Let's Talk Rice Measurements

The History of a little cup

COVID-19 is still raging outside in the world, so I’m continuing on my attempt at avoiding writing about it in this newsletter.

Instead, this week, we’re going to look at a very simple thing:

This is a measuring cup that comes with a rice cooker. It holds 180mL worth of rice. Mine is from a Japanese brand rice cooker sold in the US market, but I know this size cup is also used in Chinese ones. As far as I can find out, it’s the de-facto standard for rice cooker measurement (actual recipes may differ in the ‘cup’ used).

180mL has apparently no relation to any cup size outside of Japan. In the US, a customary cup is ~236mL, a legal cup for nutrition labels is 240mL. Metric cups in certain Commonwealth Nations are 250mL, and there’s other various customary “cups” around the world but nothing near 180mL. (Wiki)

This 180mL volume is the Japanese Gō (合). In 2020, it’s primarily used to measure just two things: rice and sake. But it’s a unit that has a long history to it, and looking at the history of units of measurement is fun because units are inevitably bound with civilization, trade, and science.

Apologies ahead of time that some of the references and links I’ve been using are in Japanese because the information content between different language wikipedia pages can differ significantly.

Way Back in Ancient Times

As with many very old things in Japan, the system for of weights and measures can trace its roots back to ancient China. This isn’t surprising since China was the major geopolitical power in the region for millennia and nearby civilizations would integrate various parts of Chinese culture into their own. Weights and measures would have been especially important for trade purposes.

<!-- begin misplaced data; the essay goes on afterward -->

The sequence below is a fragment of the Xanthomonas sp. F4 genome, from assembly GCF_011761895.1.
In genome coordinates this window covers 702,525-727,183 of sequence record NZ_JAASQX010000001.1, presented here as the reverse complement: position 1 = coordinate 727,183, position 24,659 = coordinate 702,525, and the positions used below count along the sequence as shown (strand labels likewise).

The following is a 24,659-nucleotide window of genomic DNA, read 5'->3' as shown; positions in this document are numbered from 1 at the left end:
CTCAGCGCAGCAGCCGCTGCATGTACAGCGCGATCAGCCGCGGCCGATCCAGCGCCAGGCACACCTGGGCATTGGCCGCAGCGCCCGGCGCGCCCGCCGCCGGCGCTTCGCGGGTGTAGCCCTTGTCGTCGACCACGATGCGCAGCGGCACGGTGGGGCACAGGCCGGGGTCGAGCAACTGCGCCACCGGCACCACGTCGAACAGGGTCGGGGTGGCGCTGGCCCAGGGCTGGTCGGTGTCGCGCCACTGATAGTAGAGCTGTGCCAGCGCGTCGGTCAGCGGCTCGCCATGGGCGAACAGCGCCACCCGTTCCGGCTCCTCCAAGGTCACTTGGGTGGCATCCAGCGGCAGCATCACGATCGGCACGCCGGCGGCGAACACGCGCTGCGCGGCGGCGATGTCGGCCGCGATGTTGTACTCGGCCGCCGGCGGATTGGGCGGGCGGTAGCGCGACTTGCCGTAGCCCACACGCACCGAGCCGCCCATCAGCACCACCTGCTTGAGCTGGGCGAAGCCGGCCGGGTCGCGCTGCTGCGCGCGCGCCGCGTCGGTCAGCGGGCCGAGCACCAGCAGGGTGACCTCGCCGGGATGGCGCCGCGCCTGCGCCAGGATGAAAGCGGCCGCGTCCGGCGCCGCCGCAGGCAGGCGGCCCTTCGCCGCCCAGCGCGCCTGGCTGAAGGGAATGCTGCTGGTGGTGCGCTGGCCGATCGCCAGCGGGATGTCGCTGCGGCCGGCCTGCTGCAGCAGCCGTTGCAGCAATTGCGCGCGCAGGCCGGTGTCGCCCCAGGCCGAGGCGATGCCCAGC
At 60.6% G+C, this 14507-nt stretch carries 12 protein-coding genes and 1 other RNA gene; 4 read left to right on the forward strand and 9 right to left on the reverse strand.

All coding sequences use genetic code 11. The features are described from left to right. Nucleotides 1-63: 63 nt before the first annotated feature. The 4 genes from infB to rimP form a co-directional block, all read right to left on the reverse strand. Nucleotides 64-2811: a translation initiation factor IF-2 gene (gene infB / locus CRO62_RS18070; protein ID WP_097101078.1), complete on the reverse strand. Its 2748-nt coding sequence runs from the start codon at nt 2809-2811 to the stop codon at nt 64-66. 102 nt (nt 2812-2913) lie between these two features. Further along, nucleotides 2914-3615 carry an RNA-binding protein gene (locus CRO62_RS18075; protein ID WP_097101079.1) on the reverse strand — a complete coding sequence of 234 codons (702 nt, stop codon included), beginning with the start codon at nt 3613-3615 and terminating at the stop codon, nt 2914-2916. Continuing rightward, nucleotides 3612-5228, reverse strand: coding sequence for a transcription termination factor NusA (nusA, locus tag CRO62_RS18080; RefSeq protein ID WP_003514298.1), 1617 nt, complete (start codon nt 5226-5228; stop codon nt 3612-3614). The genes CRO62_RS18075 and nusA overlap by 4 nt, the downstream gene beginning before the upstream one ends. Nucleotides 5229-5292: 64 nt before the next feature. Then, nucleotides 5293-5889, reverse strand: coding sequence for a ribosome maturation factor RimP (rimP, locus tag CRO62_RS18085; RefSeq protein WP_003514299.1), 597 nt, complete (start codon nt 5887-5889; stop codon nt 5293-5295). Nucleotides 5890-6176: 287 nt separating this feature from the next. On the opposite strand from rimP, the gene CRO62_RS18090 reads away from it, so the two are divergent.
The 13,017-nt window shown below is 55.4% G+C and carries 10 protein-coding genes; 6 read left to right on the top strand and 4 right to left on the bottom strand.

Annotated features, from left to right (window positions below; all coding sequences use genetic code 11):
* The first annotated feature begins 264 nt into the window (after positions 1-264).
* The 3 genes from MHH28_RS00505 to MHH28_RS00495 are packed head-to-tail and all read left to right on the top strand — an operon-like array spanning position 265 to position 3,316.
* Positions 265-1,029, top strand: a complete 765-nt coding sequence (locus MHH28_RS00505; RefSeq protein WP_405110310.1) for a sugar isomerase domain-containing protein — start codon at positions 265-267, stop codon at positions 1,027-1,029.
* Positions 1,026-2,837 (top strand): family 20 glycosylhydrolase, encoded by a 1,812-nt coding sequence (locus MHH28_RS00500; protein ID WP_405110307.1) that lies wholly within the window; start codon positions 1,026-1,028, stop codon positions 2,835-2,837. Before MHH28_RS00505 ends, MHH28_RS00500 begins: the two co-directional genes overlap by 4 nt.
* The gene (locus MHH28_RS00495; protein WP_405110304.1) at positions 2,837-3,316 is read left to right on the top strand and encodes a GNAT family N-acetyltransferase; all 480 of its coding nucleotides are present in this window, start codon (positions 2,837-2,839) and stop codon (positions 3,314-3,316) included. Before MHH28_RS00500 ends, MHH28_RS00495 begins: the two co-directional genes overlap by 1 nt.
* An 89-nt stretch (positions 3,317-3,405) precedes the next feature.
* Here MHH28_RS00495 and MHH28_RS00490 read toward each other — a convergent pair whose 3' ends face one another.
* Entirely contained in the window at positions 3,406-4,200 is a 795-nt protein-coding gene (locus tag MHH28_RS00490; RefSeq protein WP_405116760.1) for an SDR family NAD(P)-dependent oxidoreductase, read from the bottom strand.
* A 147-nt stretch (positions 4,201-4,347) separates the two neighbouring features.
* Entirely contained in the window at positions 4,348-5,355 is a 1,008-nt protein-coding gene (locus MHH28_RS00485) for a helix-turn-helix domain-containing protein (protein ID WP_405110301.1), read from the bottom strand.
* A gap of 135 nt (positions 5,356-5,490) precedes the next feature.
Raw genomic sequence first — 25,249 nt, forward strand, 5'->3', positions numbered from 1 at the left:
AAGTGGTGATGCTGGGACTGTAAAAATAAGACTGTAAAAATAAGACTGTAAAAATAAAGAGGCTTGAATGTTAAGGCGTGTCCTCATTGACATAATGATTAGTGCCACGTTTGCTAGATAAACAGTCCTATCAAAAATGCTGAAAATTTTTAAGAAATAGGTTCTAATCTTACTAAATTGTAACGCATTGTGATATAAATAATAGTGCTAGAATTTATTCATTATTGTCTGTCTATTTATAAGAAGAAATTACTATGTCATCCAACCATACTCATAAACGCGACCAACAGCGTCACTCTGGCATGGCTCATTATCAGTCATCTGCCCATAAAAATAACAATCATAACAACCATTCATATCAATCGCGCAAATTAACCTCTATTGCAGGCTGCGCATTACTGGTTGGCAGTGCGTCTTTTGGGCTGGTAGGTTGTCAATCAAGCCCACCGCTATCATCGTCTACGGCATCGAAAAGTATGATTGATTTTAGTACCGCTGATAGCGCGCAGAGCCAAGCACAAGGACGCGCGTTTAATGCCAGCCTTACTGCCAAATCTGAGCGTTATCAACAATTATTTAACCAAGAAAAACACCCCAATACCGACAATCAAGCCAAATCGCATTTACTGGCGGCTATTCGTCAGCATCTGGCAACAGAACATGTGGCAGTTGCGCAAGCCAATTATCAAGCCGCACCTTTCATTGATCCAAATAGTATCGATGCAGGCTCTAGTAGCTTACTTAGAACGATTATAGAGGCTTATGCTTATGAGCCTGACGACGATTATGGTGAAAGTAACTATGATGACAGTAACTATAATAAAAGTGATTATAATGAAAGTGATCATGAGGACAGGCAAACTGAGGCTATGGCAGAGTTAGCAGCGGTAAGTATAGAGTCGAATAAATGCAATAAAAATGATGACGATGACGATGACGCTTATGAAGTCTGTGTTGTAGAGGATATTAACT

Above is a list of the traditional units of volume in both Chinese and Japanese. They actually use the exact same Han character to represent them, but the pronunciations had diverged due to sound change (note how dǒu and to sound very similar).

The key takeaway here is that this system of measures is set on a decimal system much like the metric system. One unit is 10 or 1/10th of another unit. What makes it differ from metric is how the base unit (typically the 升) is defined.

The standard of reference for volume in China was a large bronze vessel, the Jialiang, which seem to date to the Xin dynasty in 9-23 CE, a brief dynasty within the longer Western Han and Eastern Han dynasties.

The first reference to the Japanese 升 (100合) dates to 701 CE in the Taiho ritsuryo (The Taiho Code), which officially adopted a system of government based on the Tang dynasty’s (618 CE-907 CE) system, meaning they imported an version of the Tang era 升 (the wiki states a large 升 was estimated to be 0.71L (40% of the modern value). The exact size was estimated by Japanese Edo-period scholars centuries after its adoption, but it seems to agree with period warehouse sizes.